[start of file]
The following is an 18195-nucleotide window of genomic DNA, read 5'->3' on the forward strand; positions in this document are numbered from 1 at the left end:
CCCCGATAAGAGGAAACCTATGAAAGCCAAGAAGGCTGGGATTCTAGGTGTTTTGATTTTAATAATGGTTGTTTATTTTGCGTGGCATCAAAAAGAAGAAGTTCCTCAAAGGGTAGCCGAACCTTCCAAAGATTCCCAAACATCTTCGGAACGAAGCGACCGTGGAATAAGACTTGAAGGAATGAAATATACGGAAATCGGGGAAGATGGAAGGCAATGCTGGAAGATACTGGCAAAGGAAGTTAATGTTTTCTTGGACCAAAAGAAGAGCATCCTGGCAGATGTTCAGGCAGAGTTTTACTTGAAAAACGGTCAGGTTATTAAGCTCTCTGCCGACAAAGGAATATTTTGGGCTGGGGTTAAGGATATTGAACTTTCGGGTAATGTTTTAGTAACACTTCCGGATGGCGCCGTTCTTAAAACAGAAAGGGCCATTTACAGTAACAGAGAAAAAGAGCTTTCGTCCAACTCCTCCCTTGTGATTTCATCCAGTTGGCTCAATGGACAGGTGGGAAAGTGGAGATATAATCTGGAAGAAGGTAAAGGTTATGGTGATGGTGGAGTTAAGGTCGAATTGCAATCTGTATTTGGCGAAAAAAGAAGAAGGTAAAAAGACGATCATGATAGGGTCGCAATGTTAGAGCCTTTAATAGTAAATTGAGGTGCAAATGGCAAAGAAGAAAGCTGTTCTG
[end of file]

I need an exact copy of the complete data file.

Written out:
The following is an 18195-nucleotide window of genomic DNA, read 5'->3' on the forward strand; positions in this document are numbered from 1 at the left end:
CCCCGATAAGAGGAAACCTATGAAAGCCAAGAAGGCTGGGATTCTAGGTGTTTTGATTTTAATAATGGTTGTTTATTTTGCGTGGCATCAAAAAGAAGAAGTTCCTCAAAGGGTAGCCGAACCTTCCAAAGATTCCCAAACATCTTCGGAACGAAGCGACCGTGGAATAAGACTTGAAGGAATGAAATATACGGAAATCGGGGAAGATGGAAGGCAATGCTGGAAGATACTGGCAAAGGAAGTTAATGTTTTCTTGGACCAAAAGAAGAGCATCCTGGCAGATGTTCAGGCAGAGTTTTACTTGAAAAACGGTCAGGTTATTAAGCTCTCTGCCGACAAAGGAATATTTTGGGCTGGGGTTAAGGATATTGAACTTTCGGGTAATGTTTTAGTAACACTTCCGGATGGCGCCGTTCTTAAAACAGAAAGGGCCATTTACAGTAACAGAGAAAAAGAGCTTTCGTCCAACTCCTCCCTTGTGATTTCATCCAGTTGGCTCAATGGACAGGTGGGAAAGTGGAGATATAATCTGGAAGAAGGTAAAGGTTATGGTGATGGTGGAGTTAAGGTCGAATTGCAATCTGTATTTGGCGAAAAAAGAAGAAGGTAAAAAGACGATCATGATAGGGTCGCAATGTTAGAGCCTTTAATAGTAAATTGAGGTGCAAATGGCAAAGAAGAAAGCTGTTCTG